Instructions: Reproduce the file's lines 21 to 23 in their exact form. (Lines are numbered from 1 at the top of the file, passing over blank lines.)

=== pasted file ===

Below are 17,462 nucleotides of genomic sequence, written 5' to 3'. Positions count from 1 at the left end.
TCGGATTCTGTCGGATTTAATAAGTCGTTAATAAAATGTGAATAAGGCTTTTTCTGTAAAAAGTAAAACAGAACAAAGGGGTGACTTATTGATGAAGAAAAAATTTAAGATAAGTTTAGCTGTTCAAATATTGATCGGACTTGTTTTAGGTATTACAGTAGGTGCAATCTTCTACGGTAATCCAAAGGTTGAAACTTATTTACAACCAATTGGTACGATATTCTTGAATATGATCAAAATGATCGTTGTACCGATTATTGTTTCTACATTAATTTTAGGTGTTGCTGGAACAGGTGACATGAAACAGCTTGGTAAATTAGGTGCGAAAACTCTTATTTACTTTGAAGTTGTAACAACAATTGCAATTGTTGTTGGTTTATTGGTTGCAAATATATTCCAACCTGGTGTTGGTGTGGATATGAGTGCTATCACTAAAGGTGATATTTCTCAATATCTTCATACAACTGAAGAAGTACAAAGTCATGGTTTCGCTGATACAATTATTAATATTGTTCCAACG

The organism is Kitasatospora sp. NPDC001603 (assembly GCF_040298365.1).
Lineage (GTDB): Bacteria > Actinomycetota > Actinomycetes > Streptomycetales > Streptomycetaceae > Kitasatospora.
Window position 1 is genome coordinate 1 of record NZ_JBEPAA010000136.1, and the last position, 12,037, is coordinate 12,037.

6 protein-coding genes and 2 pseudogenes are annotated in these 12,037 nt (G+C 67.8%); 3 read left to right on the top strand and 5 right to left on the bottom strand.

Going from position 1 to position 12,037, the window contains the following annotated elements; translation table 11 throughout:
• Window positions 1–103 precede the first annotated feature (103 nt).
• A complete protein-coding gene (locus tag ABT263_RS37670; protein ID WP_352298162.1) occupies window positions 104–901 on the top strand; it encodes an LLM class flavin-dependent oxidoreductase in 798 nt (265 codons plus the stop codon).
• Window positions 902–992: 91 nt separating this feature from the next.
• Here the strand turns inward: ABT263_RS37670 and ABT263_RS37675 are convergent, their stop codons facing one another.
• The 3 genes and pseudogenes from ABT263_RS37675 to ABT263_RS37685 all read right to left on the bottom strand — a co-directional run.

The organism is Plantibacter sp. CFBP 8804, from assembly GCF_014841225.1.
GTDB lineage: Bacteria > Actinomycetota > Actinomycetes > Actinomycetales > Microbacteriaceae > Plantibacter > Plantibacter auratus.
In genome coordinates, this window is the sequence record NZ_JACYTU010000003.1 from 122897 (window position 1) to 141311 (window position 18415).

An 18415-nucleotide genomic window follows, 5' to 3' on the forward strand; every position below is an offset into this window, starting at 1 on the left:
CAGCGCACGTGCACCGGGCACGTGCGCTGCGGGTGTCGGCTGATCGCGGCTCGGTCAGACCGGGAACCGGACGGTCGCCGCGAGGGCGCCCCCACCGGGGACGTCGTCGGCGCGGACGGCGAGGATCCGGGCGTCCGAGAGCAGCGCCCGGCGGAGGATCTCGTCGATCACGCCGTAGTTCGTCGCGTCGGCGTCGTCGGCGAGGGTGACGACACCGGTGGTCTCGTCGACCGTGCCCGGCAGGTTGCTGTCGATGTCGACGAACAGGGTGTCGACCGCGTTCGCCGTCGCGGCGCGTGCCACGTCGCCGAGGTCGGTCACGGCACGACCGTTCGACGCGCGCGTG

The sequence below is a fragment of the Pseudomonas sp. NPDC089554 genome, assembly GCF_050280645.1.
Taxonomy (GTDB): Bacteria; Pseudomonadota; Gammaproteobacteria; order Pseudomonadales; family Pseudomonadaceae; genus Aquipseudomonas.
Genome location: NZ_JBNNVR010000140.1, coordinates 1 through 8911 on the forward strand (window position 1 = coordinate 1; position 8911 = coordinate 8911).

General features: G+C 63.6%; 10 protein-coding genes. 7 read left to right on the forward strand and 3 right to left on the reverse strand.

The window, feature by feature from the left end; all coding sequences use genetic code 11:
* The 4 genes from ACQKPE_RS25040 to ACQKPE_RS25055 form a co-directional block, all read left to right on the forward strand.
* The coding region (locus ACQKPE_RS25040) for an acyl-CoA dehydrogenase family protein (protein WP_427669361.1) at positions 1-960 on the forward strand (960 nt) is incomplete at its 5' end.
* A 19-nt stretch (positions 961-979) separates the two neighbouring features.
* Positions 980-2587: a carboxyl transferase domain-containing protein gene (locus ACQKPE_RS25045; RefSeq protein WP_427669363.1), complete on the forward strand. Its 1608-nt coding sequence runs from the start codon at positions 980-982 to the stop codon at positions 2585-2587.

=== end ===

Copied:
General features: G+C 63.6%; 10 protein-coding genes. 7 read left to right on the forward strand and 3 right to left on the reverse strand.

The window, feature by feature from the left end; all coding sequences use genetic code 11:
* The 4 genes from ACQKPE_RS25040 to ACQKPE_RS25055 form a co-directional block, all read left to right on the forward strand.